Managing the Fireground Mayday

Over the past five years, the fire service has placed a new emphasis on firefighter rescue, an emphasis never before considered to be necessary.

Progress reporting - Good, clear, concise, and regular progress reports are and absolute necessity. The Incident Commander must receive and if necessary request timely progress reports in order to properly prepare and/or request the necessary tools, equipment and personnel to support the operation. All exiting personnel should be required to report to the Incident Commander or his/her aid their findings, suggested actions for incoming crews and any potential hazards they may have encountered.

Tactical channel designation - As part of an effective Safety Engine/RIT procedure, a Tactical Channel should be assigned exclusively to the Safety Engine/RIT team at the onset of the incident. Safety Engine/RIT team communications should remain separated from regular fireground operations to avoid confusion and potential inappropriate actions of suppression personnel. The Incident Commander or his/her aid must monitor this channel continuously and provide direct communication to dispatch as the need arises.

Emergency evacuation signal - Safety Engine/RIT teams typically operate under conditions that are or will potentially become too hazardous to safely operate within. As an additional measure of safety, personnel operating as part of the Safety Engine/RIT response should be made aware and/or reminded of the emergency evacuation signal/procedure prior to making entry. This is of particular importance during multi-agency operations were evacuation-signaling procedures might differ.


Photo Courtesy Timothy E. Sendelbach
Safety Engine/RIT Crews follow a search line during a simulated deployment operation.

Unquestionably, fireground accountability should be maintained throughout each and every emergency incident. No incident, including multi-alarm fires and specialized rescue operations will ever demand greater accountability efforts on the fireground then an incident involving a lost or trapped firefighter. Adrenal surges and feelings of a desire to act must be controlled through personnel discipline and strictly enforced accountability procedures.

Restricted Entry - Effective accountability during Safety Engine/RIT deployments can be enhanced through the use of restricted entry points. Following the initial PAR report, the Incident Commander should immediately restrict entry to only those members of the Safety Engine/RIT. Upon the request of additional assistance, the Incident Commander can then direct the assigned crew to enter the structure. Consideration should be given to placing accountability officers at each entry point to assist with accountability operations while also enforcing the restricted entry request.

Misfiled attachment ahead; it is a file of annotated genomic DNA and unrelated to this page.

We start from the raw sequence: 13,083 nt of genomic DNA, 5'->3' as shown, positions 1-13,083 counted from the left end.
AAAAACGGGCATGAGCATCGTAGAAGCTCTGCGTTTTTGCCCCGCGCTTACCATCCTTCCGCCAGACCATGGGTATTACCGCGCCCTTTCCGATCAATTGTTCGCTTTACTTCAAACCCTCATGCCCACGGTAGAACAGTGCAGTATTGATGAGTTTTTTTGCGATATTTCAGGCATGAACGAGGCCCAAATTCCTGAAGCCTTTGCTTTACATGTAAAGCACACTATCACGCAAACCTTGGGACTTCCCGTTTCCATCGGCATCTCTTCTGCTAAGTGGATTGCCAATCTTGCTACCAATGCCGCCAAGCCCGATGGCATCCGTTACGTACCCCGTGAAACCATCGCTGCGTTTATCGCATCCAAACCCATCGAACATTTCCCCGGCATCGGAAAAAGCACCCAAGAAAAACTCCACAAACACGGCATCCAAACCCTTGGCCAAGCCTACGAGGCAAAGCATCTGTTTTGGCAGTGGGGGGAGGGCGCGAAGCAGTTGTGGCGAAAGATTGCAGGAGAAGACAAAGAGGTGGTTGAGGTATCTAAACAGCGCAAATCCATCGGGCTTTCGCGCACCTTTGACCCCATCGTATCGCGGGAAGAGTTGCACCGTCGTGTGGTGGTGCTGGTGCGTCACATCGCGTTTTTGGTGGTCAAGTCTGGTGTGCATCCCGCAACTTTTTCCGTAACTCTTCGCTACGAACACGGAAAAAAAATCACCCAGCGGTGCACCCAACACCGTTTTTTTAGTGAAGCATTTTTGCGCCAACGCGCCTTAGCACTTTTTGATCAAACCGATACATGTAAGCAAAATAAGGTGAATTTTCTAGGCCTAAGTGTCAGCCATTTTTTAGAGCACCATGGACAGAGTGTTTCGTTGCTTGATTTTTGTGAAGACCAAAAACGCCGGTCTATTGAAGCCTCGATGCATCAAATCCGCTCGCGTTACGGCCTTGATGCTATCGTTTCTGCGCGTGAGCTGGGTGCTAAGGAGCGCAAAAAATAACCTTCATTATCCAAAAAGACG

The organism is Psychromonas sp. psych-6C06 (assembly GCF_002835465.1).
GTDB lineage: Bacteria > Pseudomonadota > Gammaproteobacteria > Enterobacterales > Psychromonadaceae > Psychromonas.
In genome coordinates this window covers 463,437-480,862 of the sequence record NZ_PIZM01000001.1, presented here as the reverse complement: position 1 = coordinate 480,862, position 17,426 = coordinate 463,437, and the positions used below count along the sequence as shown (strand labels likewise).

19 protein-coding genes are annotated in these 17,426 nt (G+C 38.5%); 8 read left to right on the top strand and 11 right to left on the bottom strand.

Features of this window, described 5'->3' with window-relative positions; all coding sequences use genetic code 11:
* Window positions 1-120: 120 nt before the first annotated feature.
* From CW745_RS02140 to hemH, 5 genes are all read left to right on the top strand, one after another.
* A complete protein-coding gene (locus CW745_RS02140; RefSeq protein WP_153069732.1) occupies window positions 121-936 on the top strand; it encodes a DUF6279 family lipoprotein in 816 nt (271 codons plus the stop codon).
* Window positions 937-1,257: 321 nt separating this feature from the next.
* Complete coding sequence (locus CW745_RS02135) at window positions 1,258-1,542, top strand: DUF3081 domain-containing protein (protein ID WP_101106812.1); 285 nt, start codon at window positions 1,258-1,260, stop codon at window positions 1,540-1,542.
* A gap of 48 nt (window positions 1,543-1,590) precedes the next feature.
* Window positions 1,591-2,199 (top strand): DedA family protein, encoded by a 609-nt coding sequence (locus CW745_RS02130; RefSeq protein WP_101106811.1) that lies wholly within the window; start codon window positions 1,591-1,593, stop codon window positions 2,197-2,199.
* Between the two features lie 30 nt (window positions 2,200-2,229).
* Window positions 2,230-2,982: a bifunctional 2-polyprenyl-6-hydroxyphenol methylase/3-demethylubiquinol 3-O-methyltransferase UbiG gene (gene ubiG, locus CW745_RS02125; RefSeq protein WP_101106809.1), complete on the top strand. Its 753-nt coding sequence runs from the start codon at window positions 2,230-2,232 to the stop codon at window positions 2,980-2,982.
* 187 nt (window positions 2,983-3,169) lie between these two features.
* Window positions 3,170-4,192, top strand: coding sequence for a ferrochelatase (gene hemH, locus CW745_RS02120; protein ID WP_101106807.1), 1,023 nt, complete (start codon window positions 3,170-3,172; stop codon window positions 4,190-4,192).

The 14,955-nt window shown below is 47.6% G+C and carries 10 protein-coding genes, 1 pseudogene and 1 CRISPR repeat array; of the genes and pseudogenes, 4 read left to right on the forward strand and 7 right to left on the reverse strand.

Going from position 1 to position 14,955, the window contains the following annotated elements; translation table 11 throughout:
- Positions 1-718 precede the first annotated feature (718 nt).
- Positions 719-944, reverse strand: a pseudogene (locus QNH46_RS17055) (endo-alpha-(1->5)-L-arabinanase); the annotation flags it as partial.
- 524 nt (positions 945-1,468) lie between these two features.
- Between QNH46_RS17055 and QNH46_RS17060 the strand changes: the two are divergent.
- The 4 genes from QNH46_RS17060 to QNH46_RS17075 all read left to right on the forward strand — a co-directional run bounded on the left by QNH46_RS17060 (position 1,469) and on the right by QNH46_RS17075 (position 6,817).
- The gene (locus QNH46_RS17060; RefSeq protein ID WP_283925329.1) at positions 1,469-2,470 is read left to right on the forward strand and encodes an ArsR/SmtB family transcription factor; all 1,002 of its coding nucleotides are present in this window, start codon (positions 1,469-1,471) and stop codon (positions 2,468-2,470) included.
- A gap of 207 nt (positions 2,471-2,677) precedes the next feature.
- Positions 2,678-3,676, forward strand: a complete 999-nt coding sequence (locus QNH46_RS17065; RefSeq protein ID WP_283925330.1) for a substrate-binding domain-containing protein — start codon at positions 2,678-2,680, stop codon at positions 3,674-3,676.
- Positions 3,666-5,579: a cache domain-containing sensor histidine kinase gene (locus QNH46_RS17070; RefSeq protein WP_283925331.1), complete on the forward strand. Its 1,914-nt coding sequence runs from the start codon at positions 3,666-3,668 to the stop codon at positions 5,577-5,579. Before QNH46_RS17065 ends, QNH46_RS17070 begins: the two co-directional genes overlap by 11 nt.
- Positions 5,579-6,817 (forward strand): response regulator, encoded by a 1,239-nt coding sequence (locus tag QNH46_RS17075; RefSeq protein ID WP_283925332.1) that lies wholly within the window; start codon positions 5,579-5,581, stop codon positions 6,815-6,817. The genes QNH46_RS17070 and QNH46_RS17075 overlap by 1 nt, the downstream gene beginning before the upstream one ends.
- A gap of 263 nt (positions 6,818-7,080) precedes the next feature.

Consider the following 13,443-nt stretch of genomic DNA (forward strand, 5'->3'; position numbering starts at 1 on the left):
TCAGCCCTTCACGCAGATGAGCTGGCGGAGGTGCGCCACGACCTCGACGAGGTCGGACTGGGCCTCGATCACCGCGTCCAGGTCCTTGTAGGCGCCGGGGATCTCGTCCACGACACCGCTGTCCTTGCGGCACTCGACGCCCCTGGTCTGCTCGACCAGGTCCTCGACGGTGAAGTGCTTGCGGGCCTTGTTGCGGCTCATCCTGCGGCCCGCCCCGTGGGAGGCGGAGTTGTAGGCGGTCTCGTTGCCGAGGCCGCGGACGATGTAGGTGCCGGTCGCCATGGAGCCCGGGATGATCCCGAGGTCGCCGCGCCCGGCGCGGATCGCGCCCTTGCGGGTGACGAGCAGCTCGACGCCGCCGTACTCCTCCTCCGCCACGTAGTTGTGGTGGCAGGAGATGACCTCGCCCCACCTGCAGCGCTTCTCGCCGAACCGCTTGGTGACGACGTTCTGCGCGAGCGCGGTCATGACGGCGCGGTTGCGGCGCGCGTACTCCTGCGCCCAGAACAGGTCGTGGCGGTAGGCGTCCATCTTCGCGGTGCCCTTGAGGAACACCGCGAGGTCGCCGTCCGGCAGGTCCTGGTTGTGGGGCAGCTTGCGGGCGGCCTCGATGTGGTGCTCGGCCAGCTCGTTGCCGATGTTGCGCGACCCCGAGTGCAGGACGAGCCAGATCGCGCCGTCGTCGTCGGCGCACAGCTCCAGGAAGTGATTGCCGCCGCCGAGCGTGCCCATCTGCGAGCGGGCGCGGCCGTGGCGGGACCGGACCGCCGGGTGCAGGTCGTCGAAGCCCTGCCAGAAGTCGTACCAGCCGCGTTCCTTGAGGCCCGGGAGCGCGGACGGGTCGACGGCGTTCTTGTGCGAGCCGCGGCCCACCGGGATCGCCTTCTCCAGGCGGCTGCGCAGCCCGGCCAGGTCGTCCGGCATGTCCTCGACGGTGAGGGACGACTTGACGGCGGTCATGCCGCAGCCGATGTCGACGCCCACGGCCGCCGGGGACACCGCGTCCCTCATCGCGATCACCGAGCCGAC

Crew Continuity - The Safety Engine/RIT deployment demands strong leadership and well disciplined personnel; crew continuity throughout is an absolute necessity for proper accountability during firefighter rescue operations. Strict adherence to the orders of the Incident Commander and Company Officers must be followed to prevent further injury and/or loss.


As the Incident Commander of a "Mayday!" incident and/or Safety Engine/RIT deployment operation, it's your job to forecast and/or predict to the best or your ability the needs of the incident. Demands of relief crews and specialized equipment can become overwhelming during such incidents. Proper pre-incident planning and well-defined mutual aid/auto aid agreements should be prepared to ensure your requests are met without delay. No one department can be properly equipped for every incident. Pre-incident planning and a thorough knowledge of your resources will pay dividends during these incidents.

Photo Courtesy Timothy E. Sendelbach
Safety Engine/RIT personnel begin removal operations once a secondary air supply is established.

Personnel Management - As has been stated previously, the transmission of a "Mayday!" causes strong emotional outpouring amongst on scene personnel; proper relief and rotation of working crews must be considered. Personnel management is critical to the success of "Mayday!" incident. The Incident Commander must resist the desire to over commit personnel resources during Safety Engine/RIT operations. The aggressive deployment of personnel resources could very well hinder the rescue effort and cause additional hazards including: secondary collapse due to excessive weight, compromised accountability efforts, etc. The Incident Commander should consider the following when deploying Safety Engine/RIT personnel: